Letters to the Editor

Letter writers sound off on tax reform

Speaker of the House Paul Ryan, R-Wis., and Senate Majority Leader Mitch McConnell, R-Ky., right, discussed the Republicans’ proposed rewrite of the tax code for individuals and corporations at the Capitol on Sept. 27.
Speaker of the House Paul Ryan, R-Wis., and Senate Majority Leader Mitch McConnell, R-Ky., right, discussed the Republicans’ proposed rewrite of the tax code for individuals and corporations at the Capitol on Sept. 27. Associated Press

Stop lying about death tax

Once again, our tax code is being redesigned and purportedly streamlined. Currently, a perennial old chestnut is being paraded before us: an assurance to vanquish, once and for all, the dreaded death tax.

When my husband died, I was terrified that the assets we had worked so hard to accumulate would be gobbled up by a greedy Uncle Sam. But I learned that every penny of my husband’s estate would be exempt from taxation since it fell far below the $5 million threshold before any death tax is due. Everyone I know will be exempt as well, since none of us are multi-millionaires.

Our representatives in Washington attempt to appeal to our compassion by claiming that the death tax is a job-killing burden on family-owned farms and small businesses. But according to the non-partisan Tax Policy Center, only 50 family farms and small businesses in our whole country are large enough to owe this tax. Ninety-nine percent of Americans won’t benefit one iota from the elimination of the death tax.

We, the people, should contact our representatives in Washington and demand they stop lying about the death tax. We, the people, deserve to make informed voting decisions based on the truth.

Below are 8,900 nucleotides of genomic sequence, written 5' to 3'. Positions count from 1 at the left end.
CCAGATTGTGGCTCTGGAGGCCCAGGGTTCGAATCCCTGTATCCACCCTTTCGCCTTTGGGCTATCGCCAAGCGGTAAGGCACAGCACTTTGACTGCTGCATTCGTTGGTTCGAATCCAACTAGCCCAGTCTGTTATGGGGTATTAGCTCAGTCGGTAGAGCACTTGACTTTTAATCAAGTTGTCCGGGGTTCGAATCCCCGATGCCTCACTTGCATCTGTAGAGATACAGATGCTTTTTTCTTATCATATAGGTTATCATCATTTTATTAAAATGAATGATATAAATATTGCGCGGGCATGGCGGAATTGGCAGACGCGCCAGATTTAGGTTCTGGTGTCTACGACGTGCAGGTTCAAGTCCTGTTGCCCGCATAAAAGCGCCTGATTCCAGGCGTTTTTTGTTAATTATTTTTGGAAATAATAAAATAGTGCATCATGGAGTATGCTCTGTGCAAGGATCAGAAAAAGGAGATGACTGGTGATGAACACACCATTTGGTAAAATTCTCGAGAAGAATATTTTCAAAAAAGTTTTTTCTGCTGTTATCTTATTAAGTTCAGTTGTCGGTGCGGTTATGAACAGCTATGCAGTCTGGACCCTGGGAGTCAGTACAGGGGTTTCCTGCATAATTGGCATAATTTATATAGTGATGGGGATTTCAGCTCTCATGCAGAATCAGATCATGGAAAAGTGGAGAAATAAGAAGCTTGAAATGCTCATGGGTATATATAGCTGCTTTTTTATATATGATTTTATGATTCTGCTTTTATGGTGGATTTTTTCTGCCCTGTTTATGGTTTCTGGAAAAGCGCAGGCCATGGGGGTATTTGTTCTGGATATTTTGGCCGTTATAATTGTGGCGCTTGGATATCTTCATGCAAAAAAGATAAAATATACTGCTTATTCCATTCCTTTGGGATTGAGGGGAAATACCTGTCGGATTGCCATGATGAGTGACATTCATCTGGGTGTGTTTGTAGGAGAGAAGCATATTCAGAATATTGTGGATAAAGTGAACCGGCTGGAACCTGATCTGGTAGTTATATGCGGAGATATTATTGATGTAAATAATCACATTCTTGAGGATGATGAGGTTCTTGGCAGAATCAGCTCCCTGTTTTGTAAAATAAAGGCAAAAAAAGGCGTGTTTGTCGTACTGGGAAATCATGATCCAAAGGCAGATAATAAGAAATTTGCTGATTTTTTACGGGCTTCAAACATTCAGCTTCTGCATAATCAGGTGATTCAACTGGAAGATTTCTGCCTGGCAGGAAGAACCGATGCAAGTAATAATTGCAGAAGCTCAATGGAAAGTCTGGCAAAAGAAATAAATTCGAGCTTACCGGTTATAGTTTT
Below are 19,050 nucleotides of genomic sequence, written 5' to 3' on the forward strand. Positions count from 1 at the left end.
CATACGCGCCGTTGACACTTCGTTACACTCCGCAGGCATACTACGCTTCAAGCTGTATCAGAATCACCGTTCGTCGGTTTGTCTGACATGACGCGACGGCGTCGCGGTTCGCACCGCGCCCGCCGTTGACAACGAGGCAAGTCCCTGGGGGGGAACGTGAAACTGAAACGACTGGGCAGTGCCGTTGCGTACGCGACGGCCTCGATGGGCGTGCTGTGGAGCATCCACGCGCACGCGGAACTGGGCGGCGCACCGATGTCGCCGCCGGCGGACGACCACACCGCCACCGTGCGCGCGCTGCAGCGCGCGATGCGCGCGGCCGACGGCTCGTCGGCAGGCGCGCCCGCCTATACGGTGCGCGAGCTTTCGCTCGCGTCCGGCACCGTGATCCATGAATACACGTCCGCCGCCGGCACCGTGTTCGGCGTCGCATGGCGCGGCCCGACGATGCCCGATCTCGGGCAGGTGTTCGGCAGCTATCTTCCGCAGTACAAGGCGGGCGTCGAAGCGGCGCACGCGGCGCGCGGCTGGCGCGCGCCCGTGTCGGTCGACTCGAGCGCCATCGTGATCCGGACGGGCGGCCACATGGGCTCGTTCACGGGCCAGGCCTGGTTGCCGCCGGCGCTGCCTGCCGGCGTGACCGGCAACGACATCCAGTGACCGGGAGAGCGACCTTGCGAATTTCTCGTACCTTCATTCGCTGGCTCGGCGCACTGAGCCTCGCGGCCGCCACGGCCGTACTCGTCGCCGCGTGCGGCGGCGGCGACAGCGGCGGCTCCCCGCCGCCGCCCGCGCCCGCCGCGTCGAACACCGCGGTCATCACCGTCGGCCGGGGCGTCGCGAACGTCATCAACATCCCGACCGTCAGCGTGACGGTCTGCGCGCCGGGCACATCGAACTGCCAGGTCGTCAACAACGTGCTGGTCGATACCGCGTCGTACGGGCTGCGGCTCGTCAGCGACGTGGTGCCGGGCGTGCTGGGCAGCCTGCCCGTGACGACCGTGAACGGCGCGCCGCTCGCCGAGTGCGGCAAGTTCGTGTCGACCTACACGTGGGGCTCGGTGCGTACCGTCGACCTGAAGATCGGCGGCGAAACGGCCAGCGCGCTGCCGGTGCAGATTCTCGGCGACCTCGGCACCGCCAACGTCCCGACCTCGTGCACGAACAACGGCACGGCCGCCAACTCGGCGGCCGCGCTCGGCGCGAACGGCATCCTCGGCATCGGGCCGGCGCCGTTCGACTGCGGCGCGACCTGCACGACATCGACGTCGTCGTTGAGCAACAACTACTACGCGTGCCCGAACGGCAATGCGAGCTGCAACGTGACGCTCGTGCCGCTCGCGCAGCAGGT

Lois Gillespie

Lexington

Giveaway to the rich

The “tax reforms” that congressional Republicans support are a huge giveaway for billionaires and large corporations. While adding drastically to the debt, they give massive tax windfalls to their biggest individual and corporate donors. The losses will be cuts to services that the middle class relies on, like Social Security and Medicare. And there won’t be money to invest in America’s future — its infrastructure and innovation.

Subsidizing corporations does not create jobs. Instead, money goes to stock buybacks, monopoly expansion, CEOs, shareholder rates and lobbyists. While shaving off jobs, international companies build factories in low-wage countries and shift profits overseas to avoid taxes. Instead of 35 percent, the real corporate tax rate is 15 percent, if that, once tax loopholes and accounting tricks are factored in.

The economy is already doing well. The rich are not suffering and businesses in general are profitable. Do we want to underwrite a Wall Street bubble? The middle class and low-paid workers will lose more ground if proposed tax cuts are made. Health care and life-saving Medicaid funds will be diminished. Those just getting by will suffer alongside the middle class.

If you are not very rich, you should be very worried.

Margaret Gardiner

Danville

Budgeting lessons

Most Americans realize that running deficits and increasing our debt, now over $20 trillion, can be a dangerous government policy. They know they must live within their means and not incur too much debt.

During the debate over tax cuts, some will say the cuts must be “paid for” by spending cuts or other tax increases.

Can we agree that I spend my money more wisely than you would spend my money, and that government will spend our money less wisely than you or I?

When government spends money, the decisions are made by politicians and bureaucrats. Their decisions have more to do with keeping their own jobs and putting themselves in more favorable positions than what is best for the citizens they ostensibly serve.

When government reduces taxes, that money stays with those families and businesses who worked for it. It is their money. They will spend or invest it in ways that bring the most benefit to them which will cause our economy to grow more than if government collects and spends it. Spending cuts are the only “pay fors” that should be included. Tax increases in other areas should be off the table.

Ray Davis

Lexington

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